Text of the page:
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Hard or Soft? Dealing with Brexit Contract Problems -11th November 2016 - Click for larger version Hard or Soft? Dealing with Brexit Contract Problems -11th November 2016

Businesses need to consider how their contracts will be affected by the commercial implications of Brexit – whether you like your Brexit served Hard or Soft.

All businesses should review key existing contracts and future-proof new contracts to prepare for Brexit.

A number key issues could arise:

1. Brexit could have significant commercial implications, such as the imposition of tariffs, restrictions on the freedom of movement of people or further changes in exchange rates. This could result in financial hardship. However, in the absence of express contractual provisions, parties are unlikely to obtain relief.

In particular, it is unlikely that these situations will be covered by a general force majeure clause.

We’d advise that clients might future-proof relevant contracts to:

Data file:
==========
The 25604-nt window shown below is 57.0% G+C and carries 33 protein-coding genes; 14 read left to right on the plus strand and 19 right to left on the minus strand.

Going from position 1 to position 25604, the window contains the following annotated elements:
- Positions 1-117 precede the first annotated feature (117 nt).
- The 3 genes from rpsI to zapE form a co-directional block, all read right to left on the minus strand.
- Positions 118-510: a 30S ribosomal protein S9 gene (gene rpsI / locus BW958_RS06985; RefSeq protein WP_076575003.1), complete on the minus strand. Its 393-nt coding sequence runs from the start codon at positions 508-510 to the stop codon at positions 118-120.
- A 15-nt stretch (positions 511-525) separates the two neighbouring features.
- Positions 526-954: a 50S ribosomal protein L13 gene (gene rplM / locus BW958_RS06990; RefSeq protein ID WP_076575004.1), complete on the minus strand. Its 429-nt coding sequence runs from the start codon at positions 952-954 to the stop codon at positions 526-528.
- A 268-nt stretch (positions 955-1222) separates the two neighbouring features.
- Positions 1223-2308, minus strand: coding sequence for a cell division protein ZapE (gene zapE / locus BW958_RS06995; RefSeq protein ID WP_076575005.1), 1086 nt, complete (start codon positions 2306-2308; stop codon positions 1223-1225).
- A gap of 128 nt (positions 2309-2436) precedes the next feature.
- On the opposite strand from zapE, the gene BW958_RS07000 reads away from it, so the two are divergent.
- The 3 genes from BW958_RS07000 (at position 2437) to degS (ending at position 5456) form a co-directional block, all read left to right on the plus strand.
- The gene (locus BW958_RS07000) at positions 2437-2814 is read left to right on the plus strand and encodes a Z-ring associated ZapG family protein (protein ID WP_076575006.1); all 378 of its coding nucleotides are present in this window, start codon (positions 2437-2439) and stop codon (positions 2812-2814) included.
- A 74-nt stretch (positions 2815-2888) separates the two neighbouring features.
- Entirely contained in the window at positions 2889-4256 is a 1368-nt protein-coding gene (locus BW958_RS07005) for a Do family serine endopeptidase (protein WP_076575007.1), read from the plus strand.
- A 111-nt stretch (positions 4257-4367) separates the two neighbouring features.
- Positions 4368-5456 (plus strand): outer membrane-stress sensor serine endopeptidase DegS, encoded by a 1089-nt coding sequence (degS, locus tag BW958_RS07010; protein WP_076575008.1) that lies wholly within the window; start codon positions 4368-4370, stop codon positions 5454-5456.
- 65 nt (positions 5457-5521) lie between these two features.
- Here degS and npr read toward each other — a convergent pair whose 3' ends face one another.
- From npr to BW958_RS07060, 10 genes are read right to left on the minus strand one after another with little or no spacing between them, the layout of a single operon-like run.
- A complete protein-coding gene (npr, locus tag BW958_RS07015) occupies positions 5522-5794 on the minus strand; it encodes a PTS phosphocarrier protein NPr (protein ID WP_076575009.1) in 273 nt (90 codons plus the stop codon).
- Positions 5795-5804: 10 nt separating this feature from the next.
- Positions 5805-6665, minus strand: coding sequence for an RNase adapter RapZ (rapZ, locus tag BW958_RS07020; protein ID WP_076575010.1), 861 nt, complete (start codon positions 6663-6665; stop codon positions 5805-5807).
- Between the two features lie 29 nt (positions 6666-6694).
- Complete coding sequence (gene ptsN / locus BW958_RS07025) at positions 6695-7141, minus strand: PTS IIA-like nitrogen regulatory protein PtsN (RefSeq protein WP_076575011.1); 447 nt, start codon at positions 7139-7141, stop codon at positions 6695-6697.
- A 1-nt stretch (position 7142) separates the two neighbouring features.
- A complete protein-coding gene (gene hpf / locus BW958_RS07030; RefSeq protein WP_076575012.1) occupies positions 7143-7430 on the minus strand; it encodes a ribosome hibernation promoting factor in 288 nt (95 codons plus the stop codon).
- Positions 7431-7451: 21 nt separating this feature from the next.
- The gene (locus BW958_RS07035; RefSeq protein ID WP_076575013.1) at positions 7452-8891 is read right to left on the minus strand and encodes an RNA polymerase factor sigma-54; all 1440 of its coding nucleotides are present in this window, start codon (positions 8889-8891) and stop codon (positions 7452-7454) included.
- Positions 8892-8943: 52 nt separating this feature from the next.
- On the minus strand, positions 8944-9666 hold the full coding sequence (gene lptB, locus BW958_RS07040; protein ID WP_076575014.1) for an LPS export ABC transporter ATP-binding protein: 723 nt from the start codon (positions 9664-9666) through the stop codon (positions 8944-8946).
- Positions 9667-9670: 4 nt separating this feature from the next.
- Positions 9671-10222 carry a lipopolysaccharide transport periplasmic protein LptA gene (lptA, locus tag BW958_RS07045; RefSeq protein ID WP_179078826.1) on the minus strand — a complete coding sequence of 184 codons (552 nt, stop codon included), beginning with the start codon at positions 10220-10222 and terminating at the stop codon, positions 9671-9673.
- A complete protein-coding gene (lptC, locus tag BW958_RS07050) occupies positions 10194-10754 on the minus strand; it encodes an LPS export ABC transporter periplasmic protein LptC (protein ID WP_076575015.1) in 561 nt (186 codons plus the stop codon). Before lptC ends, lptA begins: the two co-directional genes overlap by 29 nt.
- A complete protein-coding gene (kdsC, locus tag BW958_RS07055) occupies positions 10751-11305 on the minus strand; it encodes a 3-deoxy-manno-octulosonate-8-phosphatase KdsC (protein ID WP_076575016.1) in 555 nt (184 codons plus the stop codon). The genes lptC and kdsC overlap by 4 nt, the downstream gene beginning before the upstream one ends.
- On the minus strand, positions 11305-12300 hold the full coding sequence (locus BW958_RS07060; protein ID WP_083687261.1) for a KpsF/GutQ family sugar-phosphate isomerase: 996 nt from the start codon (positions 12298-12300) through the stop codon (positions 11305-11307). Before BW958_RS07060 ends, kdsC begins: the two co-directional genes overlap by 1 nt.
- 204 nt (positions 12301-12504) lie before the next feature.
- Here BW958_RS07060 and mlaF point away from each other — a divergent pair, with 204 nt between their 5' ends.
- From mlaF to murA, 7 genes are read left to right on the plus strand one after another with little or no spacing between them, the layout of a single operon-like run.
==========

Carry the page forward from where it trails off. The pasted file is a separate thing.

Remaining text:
- include a termination right on Brexit;

- mitigate the commercial risks, perhaps by taking measures such as hedging.

2. Brexit could raise questions over the meaning of contracts; in particular, whether references to “the EU” will continue to include the UK after Brexit. The answer will depend on how the reference is used and the relevant context. We’d advise that clients might future-proof relevant contracts, to clarify whether references to “the EU” include the UK after Brexit.

3. A specific area of concern is whether the Transfer of Undertakings (Protection of Employment) Regulations 2006 (SI 2006/246) (TUPE 2006) will continue to apply in business sales. It seems likely that TUPE 2006 will continue to apply to service contracts in the UK in the medium term. In some cases it may be necessary to include contractual clauses to replicate some aspects of TUPE 2006, should that position change.

4. It may be more difficult to enforce a judgement by the Scottish and English courts in some EU member states if the UK ceases to be covered by the relevant Brussels regulations and replacement arrangements are not established. Certainly it will become important to take local law advice on enforcing in that member state or alternatively seek to use arbitration to resolve the dispute.

If all this appears overwhelming, then help is at hand. We’ve prepared a simple guide breaking down the issues and our corporate team stands by to issue the same and advise in respect of any particular queries you may have.

The Corporate Team

Macdonald Henderson

Last updated: 3.13pm, Friday 11th November 2016

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